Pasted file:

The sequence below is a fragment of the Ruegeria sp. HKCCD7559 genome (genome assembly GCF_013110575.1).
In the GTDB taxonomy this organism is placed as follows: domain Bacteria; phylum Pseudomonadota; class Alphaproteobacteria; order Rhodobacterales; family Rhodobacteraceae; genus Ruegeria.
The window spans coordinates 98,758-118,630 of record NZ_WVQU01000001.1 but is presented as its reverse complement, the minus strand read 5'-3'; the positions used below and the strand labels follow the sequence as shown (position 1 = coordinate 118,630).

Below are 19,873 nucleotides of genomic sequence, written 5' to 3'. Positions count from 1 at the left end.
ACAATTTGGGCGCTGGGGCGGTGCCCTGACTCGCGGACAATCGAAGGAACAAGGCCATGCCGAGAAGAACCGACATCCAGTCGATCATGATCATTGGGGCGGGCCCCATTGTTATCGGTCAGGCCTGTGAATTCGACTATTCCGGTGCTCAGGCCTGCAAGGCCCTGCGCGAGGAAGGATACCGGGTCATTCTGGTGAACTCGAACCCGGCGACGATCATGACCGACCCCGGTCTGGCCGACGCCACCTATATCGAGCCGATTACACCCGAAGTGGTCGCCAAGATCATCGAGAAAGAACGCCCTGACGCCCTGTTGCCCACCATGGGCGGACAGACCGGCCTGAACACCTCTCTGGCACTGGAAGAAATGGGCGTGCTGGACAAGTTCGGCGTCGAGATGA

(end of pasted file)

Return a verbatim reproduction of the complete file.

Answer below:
The sequence below is a fragment of the Ruegeria sp. HKCCD7559 genome (genome assembly GCF_013110575.1).
In the GTDB taxonomy this organism is placed as follows: domain Bacteria; phylum Pseudomonadota; class Alphaproteobacteria; order Rhodobacterales; family Rhodobacteraceae; genus Ruegeria.
The window spans coordinates 98,758-118,630 of record NZ_WVQU01000001.1 but is presented as its reverse complement, the minus strand read 5'-3'; the positions used below and the strand labels follow the sequence as shown (position 1 = coordinate 118,630).

Below are 19,873 nucleotides of genomic sequence, written 5' to 3'. Positions count from 1 at the left end.
ACAATTTGGGCGCTGGGGCGGTGCCCTGACTCGCGGACAATCGAAGGAACAAGGCCATGCCGAGAAGAACCGACATCCAGTCGATCATGATCATTGGGGCGGGCCCCATTGTTATCGGTCAGGCCTGTGAATTCGACTATTCCGGTGCTCAGGCCTGCAAGGCCCTGCGCGAGGAAGGATACCGGGTCATTCTGGTGAACTCGAACCCGGCGACGATCATGACCGACCCCGGTCTGGCCGACGCCACCTATATCGAGCCGATTACACCCGAAGTGGTCGCCAAGATCATCGAGAAAGAACGCCCTGACGCCCTGTTGCCCACCATGGGCGGACAGACCGGCCTGAACACCTCTCTGGCACTGGAAGAAATGGGCGTGCTGGACAAGTTCGGCGTCGAGATGA